Background: Adequate sexual and reproductive health literacy (SRHL) among young people has been linked to informed sexual behaviours. Studies on SRHL have largely been conducted among the general adolescent population. Little is known about youth aged 15-24 years living with human immunodeficiency virus (YLHIV). There is a possible lack of SRHL in this population, considering the high rate of teenage pregnancies and unprotected sex reported by YLHIV. This study aimed to assess the prevalence and associated personal and environmental factors for SRHL among YLHIV at a high-volume urban HIV Clinic in Uganda. Methods: Through a cross-sectional survey, YLHIV receiving routine HIV care services at Baylor-Uganda HIV Clinic were interviewed using an adapted European Health Literacy Survey (HLS-EU). Using simple random sampling, eligible youth who received HIV care services between August and November 2019 were enrolled in the study. SRHL scores were computed using the HLS-EU index method; and individuals whose scores ranged from 34 to 50 were considered health literate. We used descriptive statistics to determine the prevalence. Potential associated personal and environmental factors (p<0.05) were identified by performing two-step inferential statistics, bivariate analysis and binary logistic regression. Odds ratios were calculated to estimate the likelihood of youth being health literate on sexual and reproductive health (SRH) issues in comparison with the reference categories, and 95% confidence intervals were determined to establish whether the relationships were statistically significant. Results: Of the 267 YLHIV interviewed at Baylor-Uganda HIV Clinic, 167 (62.5%) were female with a mean age of 18.9 years (SD± 2.8), and the majority (242; 90.6%) were vertically infected with HIV. Only 52 (19.5%) were health literate on SRH issues. At the multivariate level, YLHIV who never had difficulty accessing SRH information were 0.391 times less likely to be health literate on SRH issues than their counterparts with challenges in accessing SRH information (Adjusted Odds Ratio [AOR] = 0.391, 95% CI =0.178 to 0.860; p= 0.019). YLHIV who did not find it easy to access SRH care service points were 2.929 times more likely to be literate in SRH than those who found it easy to access such services (Adjusted Odds Ratio [AOR] = 2.929, 95% CI =1.241 to 6.917; p=0.014). Additionally, YLHIV who did not listen to radio health talks were 2.406 times more likely to be health literate on SRH issues than those who did (AOR = 2.406, 95% CI =1.133 to 5.112; p=0.022). Conclusions: SRHL is an unmet need among YLHIV; only 19.5% were health literate on SRH issues. This could complicate the achievement of the UNAIDS sustainable development goal (SDG) of an HIV/AIDS-free generation by 2030 because low health literacy (HL) skills can affect the efficacy of almost all HIV disease prevention and health promotion efforts. Inaccessible SRH care service points and not listening to radio health talks were positively associated with SRHL, while having access to SRH information was negatively associated with SRHL.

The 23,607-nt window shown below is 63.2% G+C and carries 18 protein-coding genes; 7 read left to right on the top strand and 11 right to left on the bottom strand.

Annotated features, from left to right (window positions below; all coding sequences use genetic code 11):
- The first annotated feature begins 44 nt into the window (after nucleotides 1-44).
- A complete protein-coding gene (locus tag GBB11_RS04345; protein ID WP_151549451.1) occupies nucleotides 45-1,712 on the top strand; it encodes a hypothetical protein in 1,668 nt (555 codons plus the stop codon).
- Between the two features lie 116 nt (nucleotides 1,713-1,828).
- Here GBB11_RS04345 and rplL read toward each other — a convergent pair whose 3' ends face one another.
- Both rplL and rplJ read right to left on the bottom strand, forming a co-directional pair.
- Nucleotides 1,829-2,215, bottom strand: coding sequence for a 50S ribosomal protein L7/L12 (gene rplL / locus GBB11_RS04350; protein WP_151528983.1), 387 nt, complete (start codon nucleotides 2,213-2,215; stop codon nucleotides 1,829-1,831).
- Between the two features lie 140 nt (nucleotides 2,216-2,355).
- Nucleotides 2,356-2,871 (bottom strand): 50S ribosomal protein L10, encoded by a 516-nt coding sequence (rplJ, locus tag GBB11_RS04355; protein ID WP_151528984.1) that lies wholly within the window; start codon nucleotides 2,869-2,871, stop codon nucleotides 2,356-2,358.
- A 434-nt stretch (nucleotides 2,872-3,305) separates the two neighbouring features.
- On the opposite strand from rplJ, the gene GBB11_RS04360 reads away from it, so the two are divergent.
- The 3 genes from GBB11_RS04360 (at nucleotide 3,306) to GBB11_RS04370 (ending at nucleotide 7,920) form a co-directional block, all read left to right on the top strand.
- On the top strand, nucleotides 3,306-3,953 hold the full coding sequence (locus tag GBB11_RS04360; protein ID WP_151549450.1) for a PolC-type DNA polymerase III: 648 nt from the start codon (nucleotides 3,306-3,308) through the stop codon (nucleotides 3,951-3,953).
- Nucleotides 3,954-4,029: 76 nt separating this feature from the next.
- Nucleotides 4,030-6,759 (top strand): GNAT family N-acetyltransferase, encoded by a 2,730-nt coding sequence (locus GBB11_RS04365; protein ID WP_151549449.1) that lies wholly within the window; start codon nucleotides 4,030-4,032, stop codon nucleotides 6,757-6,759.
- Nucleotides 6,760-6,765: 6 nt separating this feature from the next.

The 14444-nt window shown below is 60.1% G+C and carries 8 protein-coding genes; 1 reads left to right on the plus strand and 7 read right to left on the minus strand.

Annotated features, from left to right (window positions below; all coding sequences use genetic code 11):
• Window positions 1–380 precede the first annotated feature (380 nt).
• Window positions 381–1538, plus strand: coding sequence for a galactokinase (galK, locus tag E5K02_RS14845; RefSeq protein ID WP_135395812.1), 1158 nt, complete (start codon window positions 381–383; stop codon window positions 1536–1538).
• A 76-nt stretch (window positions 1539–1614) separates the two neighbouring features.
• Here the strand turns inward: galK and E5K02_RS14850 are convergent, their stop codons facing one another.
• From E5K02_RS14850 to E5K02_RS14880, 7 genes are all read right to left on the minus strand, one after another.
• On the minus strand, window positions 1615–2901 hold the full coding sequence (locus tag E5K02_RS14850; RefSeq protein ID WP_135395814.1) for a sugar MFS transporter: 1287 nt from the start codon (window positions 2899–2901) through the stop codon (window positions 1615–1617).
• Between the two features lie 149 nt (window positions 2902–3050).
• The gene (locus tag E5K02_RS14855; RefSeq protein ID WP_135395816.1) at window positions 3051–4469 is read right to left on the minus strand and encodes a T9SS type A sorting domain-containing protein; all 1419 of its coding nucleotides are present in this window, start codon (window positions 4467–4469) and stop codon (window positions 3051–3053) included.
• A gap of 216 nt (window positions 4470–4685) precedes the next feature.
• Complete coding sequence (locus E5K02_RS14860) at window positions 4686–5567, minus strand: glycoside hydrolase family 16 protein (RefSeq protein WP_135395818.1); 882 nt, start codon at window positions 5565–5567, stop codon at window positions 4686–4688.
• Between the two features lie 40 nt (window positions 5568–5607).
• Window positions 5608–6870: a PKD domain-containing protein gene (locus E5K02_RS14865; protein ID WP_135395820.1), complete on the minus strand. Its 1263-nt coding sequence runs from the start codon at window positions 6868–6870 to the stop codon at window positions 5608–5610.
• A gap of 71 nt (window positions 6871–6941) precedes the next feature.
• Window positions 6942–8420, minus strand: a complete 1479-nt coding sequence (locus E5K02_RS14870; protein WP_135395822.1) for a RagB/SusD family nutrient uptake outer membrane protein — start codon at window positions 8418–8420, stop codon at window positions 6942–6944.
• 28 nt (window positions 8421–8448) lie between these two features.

- Associated factors
- Clinical centre of excellence
- Human immunodeficiency virus
- Sexual and reproductive health
- Sexual and reproductive health literacy